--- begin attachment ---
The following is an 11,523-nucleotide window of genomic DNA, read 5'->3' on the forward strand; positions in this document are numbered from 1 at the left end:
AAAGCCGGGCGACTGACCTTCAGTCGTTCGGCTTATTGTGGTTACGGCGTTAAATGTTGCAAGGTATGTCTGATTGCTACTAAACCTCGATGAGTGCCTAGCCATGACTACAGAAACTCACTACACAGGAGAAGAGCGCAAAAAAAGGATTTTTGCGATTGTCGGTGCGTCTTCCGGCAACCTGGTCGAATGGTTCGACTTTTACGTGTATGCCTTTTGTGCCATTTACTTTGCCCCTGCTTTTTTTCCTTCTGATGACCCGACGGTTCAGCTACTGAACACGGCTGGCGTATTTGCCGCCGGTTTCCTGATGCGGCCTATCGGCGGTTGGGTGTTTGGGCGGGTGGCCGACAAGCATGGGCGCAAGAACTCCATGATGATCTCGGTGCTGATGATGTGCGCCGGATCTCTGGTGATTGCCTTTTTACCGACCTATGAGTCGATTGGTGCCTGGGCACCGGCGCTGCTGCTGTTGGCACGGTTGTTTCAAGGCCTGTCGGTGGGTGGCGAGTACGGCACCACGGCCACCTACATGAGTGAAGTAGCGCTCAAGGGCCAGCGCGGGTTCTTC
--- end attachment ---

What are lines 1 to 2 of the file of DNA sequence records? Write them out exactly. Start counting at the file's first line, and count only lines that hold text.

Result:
The following is an 11,523-nucleotide window of genomic DNA, read 5'->3' on the forward strand; positions in this document are numbered from 1 at the left end:
AAAGCCGGGCGACTGACCTTCAGTCGTTCGGCTTATTGTGGTTACGGCGTTAAATGTTGCAAGGTATGTCTGATTGCTACTAAACCTCGATGAGTGCCTAGCCATGACTACAGAAACTCACTACACAGGAGAAGAGCGCAAAAAAAGGATTTTTGCGATTGTCGGTGCGTCTTCCGGCAACCTGGTCGAATGGTTCGACTTTTACGTGTATGCCTTTTGTGCCATTTACTTTGCCCCTGCTTTTTTTCCTTCTGATGACCCGACGGTTCAGCTACTGAACACGGCTGGCGTATTTGCCGCCGGTTTCCTGATGCGGCCTATCGGCGGTTGGGTGTTTGGGCGGGTGGCCGACAAGCATGGGCGCAAGAACTCCATGATGATCTCGGTGCTGATGATGTGCGCCGGATCTCTGGTGATTGCCTTTTTACCGACCTATGAGTCGATTGGTGCCTGGGCACCGGCGCTGCTGCTGTTGGCACGGTTGTTTCAAGGCCTGTCGGTGGGTGGCGAGTACGGCACCACGGCCACCTACATGAGTGAAGTAGCGCTCAAGGGCCAGCGCGGGTTCTTC